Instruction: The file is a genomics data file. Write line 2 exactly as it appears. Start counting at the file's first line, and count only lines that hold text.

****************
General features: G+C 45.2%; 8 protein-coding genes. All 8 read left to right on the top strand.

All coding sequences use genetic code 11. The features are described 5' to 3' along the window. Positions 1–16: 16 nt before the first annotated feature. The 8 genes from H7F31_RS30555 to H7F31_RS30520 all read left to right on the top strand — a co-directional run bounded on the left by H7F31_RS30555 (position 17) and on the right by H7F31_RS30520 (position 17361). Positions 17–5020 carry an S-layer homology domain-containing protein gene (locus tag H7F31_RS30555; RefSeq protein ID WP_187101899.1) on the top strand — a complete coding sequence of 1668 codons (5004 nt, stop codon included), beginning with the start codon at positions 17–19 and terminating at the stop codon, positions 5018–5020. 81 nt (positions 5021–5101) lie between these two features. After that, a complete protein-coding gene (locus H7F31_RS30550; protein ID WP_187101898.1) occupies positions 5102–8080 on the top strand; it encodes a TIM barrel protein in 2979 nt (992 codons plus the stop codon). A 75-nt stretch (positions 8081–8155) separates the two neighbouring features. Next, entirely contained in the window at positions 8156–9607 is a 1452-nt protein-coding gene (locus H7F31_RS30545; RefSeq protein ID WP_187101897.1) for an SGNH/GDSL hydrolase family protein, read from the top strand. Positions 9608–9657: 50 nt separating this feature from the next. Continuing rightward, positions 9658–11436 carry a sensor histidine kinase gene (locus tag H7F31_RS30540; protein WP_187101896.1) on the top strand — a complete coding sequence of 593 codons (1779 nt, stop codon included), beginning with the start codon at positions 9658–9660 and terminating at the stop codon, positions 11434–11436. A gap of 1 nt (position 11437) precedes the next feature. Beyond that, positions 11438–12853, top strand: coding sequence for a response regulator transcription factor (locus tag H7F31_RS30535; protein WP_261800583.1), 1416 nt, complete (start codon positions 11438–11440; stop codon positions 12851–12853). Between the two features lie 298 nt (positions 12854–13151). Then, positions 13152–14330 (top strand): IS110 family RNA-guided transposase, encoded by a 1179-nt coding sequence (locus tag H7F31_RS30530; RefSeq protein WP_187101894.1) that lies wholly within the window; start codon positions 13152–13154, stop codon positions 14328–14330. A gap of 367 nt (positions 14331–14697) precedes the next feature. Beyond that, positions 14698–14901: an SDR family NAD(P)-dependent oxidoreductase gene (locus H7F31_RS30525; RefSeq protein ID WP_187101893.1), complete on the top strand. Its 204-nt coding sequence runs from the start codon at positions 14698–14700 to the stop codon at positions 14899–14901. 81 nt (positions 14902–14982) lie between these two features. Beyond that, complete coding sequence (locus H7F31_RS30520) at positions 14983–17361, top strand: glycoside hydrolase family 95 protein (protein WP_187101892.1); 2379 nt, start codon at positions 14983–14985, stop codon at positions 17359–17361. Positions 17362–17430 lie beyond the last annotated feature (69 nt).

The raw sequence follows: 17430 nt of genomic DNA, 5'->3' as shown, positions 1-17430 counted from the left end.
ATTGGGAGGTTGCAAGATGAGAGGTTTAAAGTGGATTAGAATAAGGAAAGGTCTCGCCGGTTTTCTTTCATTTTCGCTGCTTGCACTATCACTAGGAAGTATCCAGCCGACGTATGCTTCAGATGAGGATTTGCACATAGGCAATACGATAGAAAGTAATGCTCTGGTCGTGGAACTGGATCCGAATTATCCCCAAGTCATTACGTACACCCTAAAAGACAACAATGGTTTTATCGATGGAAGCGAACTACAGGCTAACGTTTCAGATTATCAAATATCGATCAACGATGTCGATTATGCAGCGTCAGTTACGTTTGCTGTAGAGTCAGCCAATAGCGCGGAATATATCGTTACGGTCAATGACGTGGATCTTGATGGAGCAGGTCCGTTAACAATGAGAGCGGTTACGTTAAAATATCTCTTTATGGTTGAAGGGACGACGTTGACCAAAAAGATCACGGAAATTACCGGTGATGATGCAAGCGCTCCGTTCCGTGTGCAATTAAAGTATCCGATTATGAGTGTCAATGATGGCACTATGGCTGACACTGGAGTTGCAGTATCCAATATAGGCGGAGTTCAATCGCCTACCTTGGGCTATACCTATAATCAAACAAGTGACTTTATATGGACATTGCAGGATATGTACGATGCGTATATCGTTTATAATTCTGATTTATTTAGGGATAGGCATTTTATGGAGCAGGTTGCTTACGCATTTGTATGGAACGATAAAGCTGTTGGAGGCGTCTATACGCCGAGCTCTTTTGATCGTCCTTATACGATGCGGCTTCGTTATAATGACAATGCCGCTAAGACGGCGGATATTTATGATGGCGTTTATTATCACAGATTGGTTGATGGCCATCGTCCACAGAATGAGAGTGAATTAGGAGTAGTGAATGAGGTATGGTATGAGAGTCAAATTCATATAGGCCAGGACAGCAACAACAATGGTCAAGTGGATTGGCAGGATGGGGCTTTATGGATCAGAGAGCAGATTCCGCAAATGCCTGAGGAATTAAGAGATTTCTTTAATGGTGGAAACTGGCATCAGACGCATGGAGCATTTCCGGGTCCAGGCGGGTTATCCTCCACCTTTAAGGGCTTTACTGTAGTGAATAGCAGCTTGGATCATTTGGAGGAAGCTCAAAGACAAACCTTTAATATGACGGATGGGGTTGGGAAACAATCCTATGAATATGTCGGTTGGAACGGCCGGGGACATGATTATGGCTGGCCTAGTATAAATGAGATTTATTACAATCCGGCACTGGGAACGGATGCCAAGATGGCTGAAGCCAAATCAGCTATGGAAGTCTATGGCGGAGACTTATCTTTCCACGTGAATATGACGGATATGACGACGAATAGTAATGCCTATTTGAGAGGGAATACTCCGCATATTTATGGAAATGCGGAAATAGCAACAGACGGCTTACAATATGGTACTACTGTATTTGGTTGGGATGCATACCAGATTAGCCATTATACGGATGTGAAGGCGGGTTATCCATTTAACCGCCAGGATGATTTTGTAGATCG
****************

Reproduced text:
All coding sequences use genetic code 11. The features are described 5' to 3' along the window. Positions 1–16: 16 nt before the first annotated feature. The 8 genes from H7F31_RS30555 to H7F31_RS30520 all read left to right on the top strand — a co-directional run bounded on the left by H7F31_RS30555 (position 17) and on the right by H7F31_RS30520 (position 17361). Positions 17–5020 carry an S-layer homology domain-containing protein gene (locus tag H7F31_RS30555; RefSeq protein ID WP_187101899.1) on the top strand — a complete coding sequence of 1668 codons (5004 nt, stop codon included), beginning with the start codon at positions 17–19 and terminating at the stop codon, positions 5018–5020. 81 nt (positions 5021–5101) lie between these two features. After that, a complete protein-coding gene (locus H7F31_RS30550; protein ID WP_187101898.1) occupies positions 5102–8080 on the top strand; it encodes a TIM barrel protein in 2979 nt (992 codons plus the stop codon). A 75-nt stretch (positions 8081–8155) separates the two neighbouring features. Next, entirely contained in the window at positions 8156–9607 is a 1452-nt protein-coding gene (locus H7F31_RS30545; RefSeq protein ID WP_187101897.1) for an SGNH/GDSL hydrolase family protein, read from the top strand. Positions 9608–9657: 50 nt separating this feature from the next. Continuing rightward, positions 9658–11436 carry a sensor histidine kinase gene (locus tag H7F31_RS30540; protein WP_187101896.1) on the top strand — a complete coding sequence of 593 codons (1779 nt, stop codon included), beginning with the start codon at positions 9658–9660 and terminating at the stop codon, positions 11434–11436. A gap of 1 nt (position 11437) precedes the next feature. Beyond that, positions 11438–12853, top strand: coding sequence for a response regulator transcription factor (locus tag H7F31_RS30535; protein WP_261800583.1), 1416 nt, complete (start codon positions 11438–11440; stop codon positions 12851–12853). Between the two features lie 298 nt (positions 12854–13151). Then, positions 13152–14330 (top strand): IS110 family RNA-guided transposase, encoded by a 1179-nt coding sequence (locus tag H7F31_RS30530; RefSeq protein WP_187101894.1) that lies wholly within the window; start codon positions 13152–13154, stop codon positions 14328–14330. A gap of 367 nt (positions 14331–14697) precedes the next feature. Beyond that, positions 14698–14901: an SDR family NAD(P)-dependent oxidoreductase gene (locus H7F31_RS30525; RefSeq protein ID WP_187101893.1), complete on the top strand. Its 204-nt coding sequence runs from the start codon at positions 14698–14700 to the stop codon at positions 14899–14901. 81 nt (positions 14902–14982) lie between these two features. Beyond that, complete coding sequence (locus H7F31_RS30520) at positions 14983–17361, top strand: glycoside hydrolase family 95 protein (protein WP_187101892.1); 2379 nt, start codon at positions 14983–14985, stop codon at positions 17359–17361. Positions 17362–17430 lie beyond the last annotated feature (69 nt).